Page 139 - Jewish Book Annual Volume 50

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It was this European garb that contributed to Vogel’s
alienness within the mainstream of modern Hebrew literature.
There has been much debate about his Jewish reference or lack
of it, and his critics, particularly his own contemporaries, have
exhibited an uncomfortable reluctance to place him within the
history of Hebrew literature. Pagis and others of our own time,
perhaps through overcompensation, try too hard to do so. For
example, when Pagis cites influences he confines these to He­
brew writers, specifying Gnessin and Avraham Ben-Yitzhak,
these being among the few about whom we can have any cer­
tainty since Vogel himself mentions them with admiration.8 Yet
Vogel’s resemblance to Georg Trakl and other German Expres­
sionist poets, Ernest Stadler, Godfried Benn and Klabund
(Alfred Henschke), for example, is so pervasive that it seems
unlikely to involve simply a current style. Without clear evidence
we may not assume that Vogel had read Trakl but we are equally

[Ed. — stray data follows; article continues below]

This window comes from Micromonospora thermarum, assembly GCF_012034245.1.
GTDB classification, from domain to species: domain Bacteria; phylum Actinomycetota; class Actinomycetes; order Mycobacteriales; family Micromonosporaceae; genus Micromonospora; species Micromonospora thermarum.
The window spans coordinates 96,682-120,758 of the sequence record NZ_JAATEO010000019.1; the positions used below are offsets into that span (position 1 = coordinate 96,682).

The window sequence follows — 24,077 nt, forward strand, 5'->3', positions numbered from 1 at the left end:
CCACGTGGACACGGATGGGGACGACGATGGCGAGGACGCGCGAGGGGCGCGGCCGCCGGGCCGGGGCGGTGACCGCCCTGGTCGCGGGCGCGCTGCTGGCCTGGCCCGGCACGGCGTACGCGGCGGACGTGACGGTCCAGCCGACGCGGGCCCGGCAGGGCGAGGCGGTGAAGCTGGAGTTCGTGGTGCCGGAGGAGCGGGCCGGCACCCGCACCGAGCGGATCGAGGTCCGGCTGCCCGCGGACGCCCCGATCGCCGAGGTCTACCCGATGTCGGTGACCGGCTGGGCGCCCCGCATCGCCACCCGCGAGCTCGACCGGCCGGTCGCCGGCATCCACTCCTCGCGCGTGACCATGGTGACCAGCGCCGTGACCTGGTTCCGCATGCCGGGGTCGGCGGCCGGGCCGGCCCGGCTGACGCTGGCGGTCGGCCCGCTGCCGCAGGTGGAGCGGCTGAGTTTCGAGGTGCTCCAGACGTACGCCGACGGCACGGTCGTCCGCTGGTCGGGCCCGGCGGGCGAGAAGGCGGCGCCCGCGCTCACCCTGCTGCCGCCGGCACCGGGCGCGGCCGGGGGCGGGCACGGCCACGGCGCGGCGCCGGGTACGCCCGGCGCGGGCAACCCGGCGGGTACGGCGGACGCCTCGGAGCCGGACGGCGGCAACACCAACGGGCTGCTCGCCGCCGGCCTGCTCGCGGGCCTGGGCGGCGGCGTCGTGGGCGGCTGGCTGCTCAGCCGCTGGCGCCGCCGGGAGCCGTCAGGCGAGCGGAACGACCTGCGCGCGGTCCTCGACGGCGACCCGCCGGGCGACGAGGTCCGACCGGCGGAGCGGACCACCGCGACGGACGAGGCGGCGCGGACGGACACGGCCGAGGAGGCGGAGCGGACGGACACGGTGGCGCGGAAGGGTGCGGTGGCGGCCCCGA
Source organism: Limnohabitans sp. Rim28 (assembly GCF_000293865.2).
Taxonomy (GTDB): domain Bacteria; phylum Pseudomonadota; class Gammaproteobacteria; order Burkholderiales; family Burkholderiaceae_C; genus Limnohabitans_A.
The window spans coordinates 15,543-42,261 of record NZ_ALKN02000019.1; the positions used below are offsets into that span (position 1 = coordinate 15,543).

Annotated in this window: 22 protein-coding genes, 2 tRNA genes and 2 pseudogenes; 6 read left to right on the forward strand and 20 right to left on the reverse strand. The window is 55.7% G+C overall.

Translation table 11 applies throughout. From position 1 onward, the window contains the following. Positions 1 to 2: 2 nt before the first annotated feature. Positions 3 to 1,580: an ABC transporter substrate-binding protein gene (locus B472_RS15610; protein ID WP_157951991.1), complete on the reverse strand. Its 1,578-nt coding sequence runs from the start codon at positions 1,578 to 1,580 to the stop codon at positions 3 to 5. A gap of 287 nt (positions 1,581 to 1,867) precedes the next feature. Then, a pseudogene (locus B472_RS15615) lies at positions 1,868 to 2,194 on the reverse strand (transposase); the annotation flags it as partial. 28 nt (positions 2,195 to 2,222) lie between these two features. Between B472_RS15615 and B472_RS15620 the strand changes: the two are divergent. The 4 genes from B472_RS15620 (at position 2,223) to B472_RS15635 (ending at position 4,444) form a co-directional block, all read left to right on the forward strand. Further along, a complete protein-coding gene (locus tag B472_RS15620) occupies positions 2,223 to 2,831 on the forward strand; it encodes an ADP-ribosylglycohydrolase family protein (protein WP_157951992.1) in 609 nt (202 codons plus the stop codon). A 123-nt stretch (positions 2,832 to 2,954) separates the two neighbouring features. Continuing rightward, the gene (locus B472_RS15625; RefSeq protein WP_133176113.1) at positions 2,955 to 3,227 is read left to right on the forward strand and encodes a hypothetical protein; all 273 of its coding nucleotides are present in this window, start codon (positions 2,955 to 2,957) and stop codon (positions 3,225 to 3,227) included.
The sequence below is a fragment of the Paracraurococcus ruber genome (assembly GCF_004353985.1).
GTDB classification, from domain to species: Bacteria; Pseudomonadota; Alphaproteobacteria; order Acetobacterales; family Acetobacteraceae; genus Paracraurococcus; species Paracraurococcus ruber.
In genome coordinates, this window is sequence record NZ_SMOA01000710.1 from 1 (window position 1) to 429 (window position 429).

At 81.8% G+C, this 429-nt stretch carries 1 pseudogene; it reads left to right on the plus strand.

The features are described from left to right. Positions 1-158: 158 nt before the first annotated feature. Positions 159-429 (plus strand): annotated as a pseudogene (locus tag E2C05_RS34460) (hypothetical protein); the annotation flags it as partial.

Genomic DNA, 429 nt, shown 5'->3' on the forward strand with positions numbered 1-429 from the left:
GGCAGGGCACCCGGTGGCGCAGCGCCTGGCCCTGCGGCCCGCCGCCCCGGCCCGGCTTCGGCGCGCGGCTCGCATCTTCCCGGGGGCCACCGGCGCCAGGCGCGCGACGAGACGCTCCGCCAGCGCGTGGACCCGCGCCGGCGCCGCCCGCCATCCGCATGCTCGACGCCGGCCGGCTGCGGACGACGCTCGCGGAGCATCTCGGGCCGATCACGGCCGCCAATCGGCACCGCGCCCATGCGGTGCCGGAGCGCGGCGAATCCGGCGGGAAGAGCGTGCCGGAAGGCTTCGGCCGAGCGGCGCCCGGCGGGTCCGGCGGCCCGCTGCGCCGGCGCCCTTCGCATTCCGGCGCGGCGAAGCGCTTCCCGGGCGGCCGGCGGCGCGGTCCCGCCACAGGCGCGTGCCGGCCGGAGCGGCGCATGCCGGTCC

misguided to conclude that he had not, particularly in view of
tropes, phrases and entire poems so similar that without prior
knowledge correct authorship is often difficult to assign. That
this should be purely by chance defeats logic.
Gershon Shaked, writing in
reopens the old debate
about the nature of “Jewish” literature which began with Ahad
Ha’am and Berdichevsky, and continued with Kurzweil and
Schweid.9 The ethnomusicologist, Curt Sachs once defined Jew­
ish music as “that music which is made by Jews, for Jews, as
Jews,” a declaration that has implications for all branches of
Jewish creativity. Shaked goes further by proposing that He­
brew literature is written in Hebrew about Jews and for Jews
but adds that it is also
imbued with Jewish values.
By this criterion
Vogel’s works are not Jewish, although Brown refers to Vogel’s
“so very Jewish lines,”10without amplifying his evaluation other
than by the contention that Vogel closely resembles Feierberg
whose Jewishness was unimpeachable. Shaked asks whether the
Jewishness of Freud, Schnitzler, Beer-Hoffmann, Wassermann,
Zweig, Vogel and others was significant and whether it was only
by chance that it was the Jews of Germany and Austria who
were “tuned into” Europe’s troubled unconscious.11 The Ex­
8. In his 1931 lecture Vogel compares Gnessin to Rilke. He praises the literary
style o f Ahad Ha’am, Shoffman and Devora Baron.
9. Gershon Shaked. “Hufshah min ha-ani,”
op cit.
10. Brown,